Discover China: Senior schools a class act for "empty-nesters" in east China
FUZHOU, June 14 (Xinhua) -- In the village of Jianghou, some senior citizens are dancing, practicing Chinese calligraphy and reading books.
Mao Mingji, 68, enjoys attending healthcare classes and doing some sports.
"I feel so energetic these days," she says. "I am healthier than before."
The village is located in the county of Shaxian, east China's Fujian Province. Shaxian is known nationwide for delicacies such as dumplings, rice noodles and soup steamed with Chinese herbs.
But three years ago, the village presented a completely different picture.
Most elderly people felt bored and did not know what to do, Mao says.
In 2017, county officials began piloting a senior school program in Shaxian, bringing aging people together to study, dine and give one another company. This has enriched the lives of local empty nesters, whose children have grown up and left home.
So far, about 40 senior schools have been established in 12 villages and townships in Shaxian, benefiting more than 10,000 senior citizens in the county, according to official figures.
"The senior school program has proven to be an effective way to enrich the lives of the empty nesters," said county official Yang Xingzhong.
EMPTY NESTERS AT HOMETOWN OF NATIONAL DELICACIES
In Shaxian, there are many empty nesters because young people have left their rural hometowns to seek opportunities in the cities. Many young people work at restaurants selling famed Shaxian delicacies in cities.
According to figures released by the Shaxian delicacies industry development center, there are close to 88,000 Shaxian delicacies restaurants in the country, and 32,000 of these are owned by people from Shaxian.
While the delicacies offered job opportunities, they also took a lot of young adults from Shaxian to cities, leaving behind their parents and grandparents in villages.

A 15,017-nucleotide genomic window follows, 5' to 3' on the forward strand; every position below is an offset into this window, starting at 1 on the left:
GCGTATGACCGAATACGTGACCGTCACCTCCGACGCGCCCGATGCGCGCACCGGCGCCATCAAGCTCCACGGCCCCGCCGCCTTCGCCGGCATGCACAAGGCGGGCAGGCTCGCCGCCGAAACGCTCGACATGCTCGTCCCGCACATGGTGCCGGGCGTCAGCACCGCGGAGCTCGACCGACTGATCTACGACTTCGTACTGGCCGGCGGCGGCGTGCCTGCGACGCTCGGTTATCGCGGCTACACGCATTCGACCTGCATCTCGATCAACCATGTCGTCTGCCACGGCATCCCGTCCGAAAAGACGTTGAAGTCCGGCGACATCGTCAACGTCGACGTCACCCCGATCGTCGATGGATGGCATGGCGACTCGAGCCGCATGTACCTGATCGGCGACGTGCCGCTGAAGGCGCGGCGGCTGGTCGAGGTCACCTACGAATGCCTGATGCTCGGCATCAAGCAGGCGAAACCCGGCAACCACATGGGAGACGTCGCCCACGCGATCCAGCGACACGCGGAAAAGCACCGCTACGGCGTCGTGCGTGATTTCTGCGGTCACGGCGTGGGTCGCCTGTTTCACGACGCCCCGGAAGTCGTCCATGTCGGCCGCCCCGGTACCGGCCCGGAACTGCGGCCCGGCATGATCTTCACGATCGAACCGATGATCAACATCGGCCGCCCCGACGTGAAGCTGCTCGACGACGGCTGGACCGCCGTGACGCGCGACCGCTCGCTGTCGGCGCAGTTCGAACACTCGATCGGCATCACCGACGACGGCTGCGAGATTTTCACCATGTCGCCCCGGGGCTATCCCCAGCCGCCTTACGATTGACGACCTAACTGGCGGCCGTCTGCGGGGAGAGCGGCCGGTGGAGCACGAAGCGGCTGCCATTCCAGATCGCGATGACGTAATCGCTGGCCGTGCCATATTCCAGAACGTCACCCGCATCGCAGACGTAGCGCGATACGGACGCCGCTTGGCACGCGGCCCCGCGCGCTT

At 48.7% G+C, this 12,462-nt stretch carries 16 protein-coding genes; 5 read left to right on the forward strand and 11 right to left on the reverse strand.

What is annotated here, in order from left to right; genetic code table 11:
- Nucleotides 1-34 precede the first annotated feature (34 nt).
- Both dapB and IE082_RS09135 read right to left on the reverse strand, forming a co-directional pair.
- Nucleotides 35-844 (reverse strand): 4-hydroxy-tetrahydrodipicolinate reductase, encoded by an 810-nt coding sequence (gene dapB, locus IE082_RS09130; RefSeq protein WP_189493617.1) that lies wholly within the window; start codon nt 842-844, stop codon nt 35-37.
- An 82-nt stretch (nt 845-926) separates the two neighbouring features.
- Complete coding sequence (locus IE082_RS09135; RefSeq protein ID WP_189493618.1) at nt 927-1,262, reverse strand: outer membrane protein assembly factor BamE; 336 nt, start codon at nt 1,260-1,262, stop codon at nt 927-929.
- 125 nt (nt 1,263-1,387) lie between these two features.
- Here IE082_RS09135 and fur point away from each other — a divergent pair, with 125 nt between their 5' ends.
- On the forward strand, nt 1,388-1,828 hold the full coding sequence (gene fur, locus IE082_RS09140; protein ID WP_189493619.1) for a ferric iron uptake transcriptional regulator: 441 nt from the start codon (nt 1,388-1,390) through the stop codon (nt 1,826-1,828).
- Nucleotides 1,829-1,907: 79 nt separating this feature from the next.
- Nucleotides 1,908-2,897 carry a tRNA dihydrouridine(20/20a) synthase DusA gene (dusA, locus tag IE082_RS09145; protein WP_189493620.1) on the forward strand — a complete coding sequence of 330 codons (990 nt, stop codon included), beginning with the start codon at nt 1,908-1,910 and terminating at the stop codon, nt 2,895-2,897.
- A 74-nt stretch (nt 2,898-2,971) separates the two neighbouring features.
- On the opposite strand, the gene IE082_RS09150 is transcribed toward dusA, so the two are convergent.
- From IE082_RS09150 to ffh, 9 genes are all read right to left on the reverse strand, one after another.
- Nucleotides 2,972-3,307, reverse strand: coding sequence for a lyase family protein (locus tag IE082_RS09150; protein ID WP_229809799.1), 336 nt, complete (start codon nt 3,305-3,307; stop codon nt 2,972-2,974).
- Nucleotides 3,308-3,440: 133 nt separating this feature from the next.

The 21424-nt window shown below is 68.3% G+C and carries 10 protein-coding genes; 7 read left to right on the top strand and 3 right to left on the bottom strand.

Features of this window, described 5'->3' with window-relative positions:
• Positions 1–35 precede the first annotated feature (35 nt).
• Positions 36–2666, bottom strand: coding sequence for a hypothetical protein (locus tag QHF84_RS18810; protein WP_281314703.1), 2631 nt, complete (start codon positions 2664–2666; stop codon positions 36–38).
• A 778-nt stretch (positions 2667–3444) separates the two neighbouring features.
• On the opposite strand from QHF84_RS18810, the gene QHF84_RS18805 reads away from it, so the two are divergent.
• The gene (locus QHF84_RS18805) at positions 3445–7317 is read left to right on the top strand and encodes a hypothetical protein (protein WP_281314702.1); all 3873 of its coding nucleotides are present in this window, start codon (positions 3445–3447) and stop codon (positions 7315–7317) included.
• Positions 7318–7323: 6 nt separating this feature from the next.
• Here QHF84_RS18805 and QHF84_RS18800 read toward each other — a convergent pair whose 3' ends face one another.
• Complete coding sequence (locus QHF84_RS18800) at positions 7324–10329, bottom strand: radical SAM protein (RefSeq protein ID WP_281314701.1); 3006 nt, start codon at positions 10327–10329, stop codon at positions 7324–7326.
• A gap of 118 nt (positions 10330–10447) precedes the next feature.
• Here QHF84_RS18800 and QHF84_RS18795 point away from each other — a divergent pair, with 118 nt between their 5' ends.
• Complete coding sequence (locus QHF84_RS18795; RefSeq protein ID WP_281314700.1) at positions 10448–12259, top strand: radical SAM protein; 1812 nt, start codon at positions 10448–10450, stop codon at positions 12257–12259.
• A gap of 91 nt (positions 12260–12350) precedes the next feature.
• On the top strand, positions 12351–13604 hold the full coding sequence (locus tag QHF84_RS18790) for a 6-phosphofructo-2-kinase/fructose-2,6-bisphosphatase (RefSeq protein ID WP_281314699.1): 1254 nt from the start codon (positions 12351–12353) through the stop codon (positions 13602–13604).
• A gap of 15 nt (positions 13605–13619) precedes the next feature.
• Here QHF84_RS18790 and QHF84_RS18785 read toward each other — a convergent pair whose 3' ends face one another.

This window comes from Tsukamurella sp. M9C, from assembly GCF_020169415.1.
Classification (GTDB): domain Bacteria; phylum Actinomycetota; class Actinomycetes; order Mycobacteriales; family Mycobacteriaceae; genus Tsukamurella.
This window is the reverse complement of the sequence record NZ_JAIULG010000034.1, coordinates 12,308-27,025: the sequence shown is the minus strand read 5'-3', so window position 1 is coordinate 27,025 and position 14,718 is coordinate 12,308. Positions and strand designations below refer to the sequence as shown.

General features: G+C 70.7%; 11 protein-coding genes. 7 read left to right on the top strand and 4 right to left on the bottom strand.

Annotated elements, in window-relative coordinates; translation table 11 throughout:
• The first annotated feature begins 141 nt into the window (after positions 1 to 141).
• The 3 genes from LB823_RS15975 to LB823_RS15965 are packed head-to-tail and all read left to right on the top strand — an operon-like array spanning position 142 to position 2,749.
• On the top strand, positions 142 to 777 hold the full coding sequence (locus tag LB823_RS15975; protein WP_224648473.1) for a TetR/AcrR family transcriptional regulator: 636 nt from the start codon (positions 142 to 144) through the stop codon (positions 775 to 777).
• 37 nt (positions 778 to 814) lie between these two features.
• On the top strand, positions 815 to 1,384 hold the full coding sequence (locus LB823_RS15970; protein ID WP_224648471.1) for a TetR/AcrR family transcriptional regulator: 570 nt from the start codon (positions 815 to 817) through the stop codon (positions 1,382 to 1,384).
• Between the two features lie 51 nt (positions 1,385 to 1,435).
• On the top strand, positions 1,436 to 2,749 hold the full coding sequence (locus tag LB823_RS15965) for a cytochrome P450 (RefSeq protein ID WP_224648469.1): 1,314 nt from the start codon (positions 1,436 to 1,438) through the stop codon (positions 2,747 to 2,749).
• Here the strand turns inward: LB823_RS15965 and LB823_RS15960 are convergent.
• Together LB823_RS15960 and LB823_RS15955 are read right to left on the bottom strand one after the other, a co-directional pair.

Feeling empty and bored, many empty nesters could only spend their days rambling, drinking or even gambling.
"All we did all day was just talk, talk and talk under the big trees in the village," says Mao. "Sometimes we simply nodded off."
SENIOR SCHOOLS A CLASS ACT
To solve the problem, in June 2017, the county introduced the concept of "universities for the elderly" and began piloting a senior school program under which a work team led by the deputy county head integrates resources such as libraries, classrooms and cultural centers.
Village officials are put in charge of the schools which train volunteers as teachers to help and educate the aged. Various activities involve the elderly to keep them engaged.
The program encourages senior citizens to undertake a variety of courses such as making souvenirs and growing vegetables.
It also lets them dine together and talk to one another for emotional support.
"They don't really care much about what they eat, but they care about eating together, because they enjoy each other's company," says Chen Yi'an, founder of the Fujian Association for Lifelong Education for All. "They make dumplings and steamed buns together."
"The program created a lot of group activities for the senior citizens, and brings relief to their hearts," says Chen. "It helps them walk out of the shadows of loneliness and improves their physical conditions too."
The senior school program relieves the burden on families, and lowers the cost of tending the graying population, according to local offical Liao Shanjian.
"The program truly created a lot of benefits for the elderly and for our society as a whole," Liao says. Enditem